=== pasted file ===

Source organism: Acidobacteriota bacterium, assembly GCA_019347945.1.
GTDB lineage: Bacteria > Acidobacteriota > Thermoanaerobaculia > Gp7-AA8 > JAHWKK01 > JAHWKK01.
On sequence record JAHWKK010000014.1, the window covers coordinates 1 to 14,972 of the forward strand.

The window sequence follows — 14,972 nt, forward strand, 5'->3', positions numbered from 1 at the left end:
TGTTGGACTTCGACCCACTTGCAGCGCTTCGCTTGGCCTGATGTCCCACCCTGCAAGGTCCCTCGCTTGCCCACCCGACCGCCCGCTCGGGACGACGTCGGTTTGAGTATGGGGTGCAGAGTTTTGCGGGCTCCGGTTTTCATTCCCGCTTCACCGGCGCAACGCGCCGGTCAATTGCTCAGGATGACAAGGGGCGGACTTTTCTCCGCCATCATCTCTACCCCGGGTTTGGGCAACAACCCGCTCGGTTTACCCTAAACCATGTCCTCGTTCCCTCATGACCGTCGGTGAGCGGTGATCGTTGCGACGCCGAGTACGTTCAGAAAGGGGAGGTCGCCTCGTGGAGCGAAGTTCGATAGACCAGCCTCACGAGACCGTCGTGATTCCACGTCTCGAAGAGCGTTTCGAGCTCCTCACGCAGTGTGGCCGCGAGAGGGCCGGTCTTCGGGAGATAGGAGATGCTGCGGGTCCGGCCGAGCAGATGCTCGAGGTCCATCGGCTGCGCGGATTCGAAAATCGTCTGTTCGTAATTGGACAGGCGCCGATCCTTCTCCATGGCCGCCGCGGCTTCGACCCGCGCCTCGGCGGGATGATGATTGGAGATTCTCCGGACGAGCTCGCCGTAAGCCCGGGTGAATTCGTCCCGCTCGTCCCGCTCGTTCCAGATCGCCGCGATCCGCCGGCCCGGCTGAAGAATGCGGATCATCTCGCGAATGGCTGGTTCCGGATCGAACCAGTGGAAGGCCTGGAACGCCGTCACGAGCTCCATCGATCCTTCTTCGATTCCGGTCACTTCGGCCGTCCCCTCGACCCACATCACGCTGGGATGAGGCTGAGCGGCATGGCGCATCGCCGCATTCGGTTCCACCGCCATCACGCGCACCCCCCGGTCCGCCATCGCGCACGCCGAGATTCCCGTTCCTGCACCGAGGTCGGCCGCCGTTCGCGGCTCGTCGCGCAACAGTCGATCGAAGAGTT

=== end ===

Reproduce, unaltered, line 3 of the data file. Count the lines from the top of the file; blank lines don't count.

On sequence record JAHWKK010000014.1, the window covers coordinates 1 to 14,972 of the forward strand.